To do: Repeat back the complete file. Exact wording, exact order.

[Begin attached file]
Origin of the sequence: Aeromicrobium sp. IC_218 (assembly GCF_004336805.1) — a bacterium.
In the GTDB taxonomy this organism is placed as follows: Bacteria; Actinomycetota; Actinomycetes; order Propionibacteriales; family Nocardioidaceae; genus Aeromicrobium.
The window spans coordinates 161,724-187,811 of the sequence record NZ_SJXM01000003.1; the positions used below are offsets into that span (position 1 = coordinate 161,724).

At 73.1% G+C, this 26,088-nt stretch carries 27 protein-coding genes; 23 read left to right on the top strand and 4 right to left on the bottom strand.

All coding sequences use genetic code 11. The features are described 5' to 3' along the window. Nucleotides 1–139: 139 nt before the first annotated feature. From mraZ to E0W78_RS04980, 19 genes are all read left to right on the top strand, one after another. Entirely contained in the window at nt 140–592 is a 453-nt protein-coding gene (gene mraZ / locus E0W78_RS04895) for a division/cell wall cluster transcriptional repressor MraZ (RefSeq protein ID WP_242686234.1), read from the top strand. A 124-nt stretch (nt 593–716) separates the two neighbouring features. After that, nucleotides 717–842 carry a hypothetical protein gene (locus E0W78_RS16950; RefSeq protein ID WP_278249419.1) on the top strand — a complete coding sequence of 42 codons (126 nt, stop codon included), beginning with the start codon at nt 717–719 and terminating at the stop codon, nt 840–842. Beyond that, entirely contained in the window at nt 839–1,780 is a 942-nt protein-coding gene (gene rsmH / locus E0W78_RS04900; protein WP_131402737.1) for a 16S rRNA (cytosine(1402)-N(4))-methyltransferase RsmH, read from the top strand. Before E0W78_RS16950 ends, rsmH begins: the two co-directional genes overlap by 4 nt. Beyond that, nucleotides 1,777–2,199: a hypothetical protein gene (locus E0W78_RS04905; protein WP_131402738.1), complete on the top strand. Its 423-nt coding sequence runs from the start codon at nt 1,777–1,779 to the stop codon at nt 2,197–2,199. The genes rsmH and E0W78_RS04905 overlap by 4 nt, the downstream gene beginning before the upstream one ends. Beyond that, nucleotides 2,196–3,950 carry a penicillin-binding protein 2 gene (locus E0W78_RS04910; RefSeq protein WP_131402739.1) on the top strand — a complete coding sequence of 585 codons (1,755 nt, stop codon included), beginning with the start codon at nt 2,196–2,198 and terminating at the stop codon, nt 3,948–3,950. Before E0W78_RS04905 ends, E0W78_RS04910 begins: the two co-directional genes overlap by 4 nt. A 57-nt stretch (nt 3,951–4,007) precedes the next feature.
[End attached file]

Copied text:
Origin of the sequence: Aeromicrobium sp. IC_218 (assembly GCF_004336805.1) — a bacterium.
In the GTDB taxonomy this organism is placed as follows: Bacteria; Actinomycetota; Actinomycetes; order Propionibacteriales; family Nocardioidaceae; genus Aeromicrobium.
The window spans coordinates 161,724-187,811 of the sequence record NZ_SJXM01000003.1; the positions used below are offsets into that span (position 1 = coordinate 161,724).

At 73.1% G+C, this 26,088-nt stretch carries 27 protein-coding genes; 23 read left to right on the top strand and 4 right to left on the bottom strand.

All coding sequences use genetic code 11. The features are described 5' to 3' along the window. Nucleotides 1–139: 139 nt before the first annotated feature. From mraZ to E0W78_RS04980, 19 genes are all read left to right on the top strand, one after another. Entirely contained in the window at nt 140–592 is a 453-nt protein-coding gene (gene mraZ / locus E0W78_RS04895) for a division/cell wall cluster transcriptional repressor MraZ (RefSeq protein ID WP_242686234.1), read from the top strand. A 124-nt stretch (nt 593–716) separates the two neighbouring features. After that, nucleotides 717–842 carry a hypothetical protein gene (locus E0W78_RS16950; RefSeq protein ID WP_278249419.1) on the top strand — a complete coding sequence of 42 codons (126 nt, stop codon included), beginning with the start codon at nt 717–719 and terminating at the stop codon, nt 840–842. Beyond that, entirely contained in the window at nt 839–1,780 is a 942-nt protein-coding gene (gene rsmH / locus E0W78_RS04900; protein WP_131402737.1) for a 16S rRNA (cytosine(1402)-N(4))-methyltransferase RsmH, read from the top strand. Before E0W78_RS16950 ends, rsmH begins: the two co-directional genes overlap by 4 nt. Beyond that, nucleotides 1,777–2,199: a hypothetical protein gene (locus E0W78_RS04905; protein WP_131402738.1), complete on the top strand. Its 423-nt coding sequence runs from the start codon at nt 1,777–1,779 to the stop codon at nt 2,197–2,199. The genes rsmH and E0W78_RS04905 overlap by 4 nt, the downstream gene beginning before the upstream one ends. Beyond that, nucleotides 2,196–3,950 carry a penicillin-binding protein 2 gene (locus E0W78_RS04910; RefSeq protein WP_131402739.1) on the top strand — a complete coding sequence of 585 codons (1,755 nt, stop codon included), beginning with the start codon at nt 2,196–2,198 and terminating at the stop codon, nt 3,948–3,950. Before E0W78_RS04905 ends, E0W78_RS04910 begins: the two co-directional genes overlap by 4 nt. A 57-nt stretch (nt 3,951–4,007) precedes the next feature.